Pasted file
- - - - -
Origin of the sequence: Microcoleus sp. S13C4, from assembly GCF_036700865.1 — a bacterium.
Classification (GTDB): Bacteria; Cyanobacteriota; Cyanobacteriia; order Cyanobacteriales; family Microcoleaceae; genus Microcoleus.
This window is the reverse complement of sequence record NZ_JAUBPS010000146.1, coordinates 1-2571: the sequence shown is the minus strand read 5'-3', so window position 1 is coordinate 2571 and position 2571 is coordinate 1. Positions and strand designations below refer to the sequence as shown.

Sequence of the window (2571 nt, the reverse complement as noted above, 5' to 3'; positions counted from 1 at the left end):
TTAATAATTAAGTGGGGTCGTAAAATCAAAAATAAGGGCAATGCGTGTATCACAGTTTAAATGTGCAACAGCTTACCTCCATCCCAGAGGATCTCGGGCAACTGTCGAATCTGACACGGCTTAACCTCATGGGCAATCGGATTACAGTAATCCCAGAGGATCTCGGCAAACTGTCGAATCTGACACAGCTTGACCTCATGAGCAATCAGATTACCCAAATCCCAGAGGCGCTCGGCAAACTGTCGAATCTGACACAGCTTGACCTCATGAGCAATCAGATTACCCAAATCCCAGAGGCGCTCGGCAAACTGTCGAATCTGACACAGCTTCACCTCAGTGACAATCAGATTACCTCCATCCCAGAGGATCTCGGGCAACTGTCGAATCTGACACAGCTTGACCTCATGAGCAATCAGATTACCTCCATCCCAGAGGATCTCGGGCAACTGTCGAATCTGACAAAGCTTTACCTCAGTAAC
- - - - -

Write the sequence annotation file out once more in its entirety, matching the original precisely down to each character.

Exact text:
Origin of the sequence: Microcoleus sp. S13C4, from assembly GCF_036700865.1 — a bacterium.
Classification (GTDB): Bacteria; Cyanobacteriota; Cyanobacteriia; order Cyanobacteriales; family Microcoleaceae; genus Microcoleus.
This window is the reverse complement of sequence record NZ_JAUBPS010000146.1, coordinates 1-2571: the sequence shown is the minus strand read 5'-3', so window position 1 is coordinate 2571 and position 2571 is coordinate 1. Positions and strand designations below refer to the sequence as shown.

Sequence of the window (2571 nt, the reverse complement as noted above, 5' to 3'; positions counted from 1 at the left end):
TTAATAATTAAGTGGGGTCGTAAAATCAAAAATAAGGGCAATGCGTGTATCACAGTTTAAATGTGCAACAGCTTACCTCCATCCCAGAGGATCTCGGGCAACTGTCGAATCTGACACGGCTTAACCTCATGGGCAATCGGATTACAGTAATCCCAGAGGATCTCGGCAAACTGTCGAATCTGACACAGCTTGACCTCATGAGCAATCAGATTACCCAAATCCCAGAGGCGCTCGGCAAACTGTCGAATCTGACACAGCTTGACCTCATGAGCAATCAGATTACCCAAATCCCAGAGGCGCTCGGCAAACTGTCGAATCTGACACAGCTTCACCTCAGTGACAATCAGATTACCTCCATCCCAGAGGATCTCGGGCAACTGTCGAATCTGACACAGCTTGACCTCATGAGCAATCAGATTACCTCCATCCCAGAGGATCTCGGGCAACTGTCGAATCTGACAAAGCTTTACCTCAGTAAC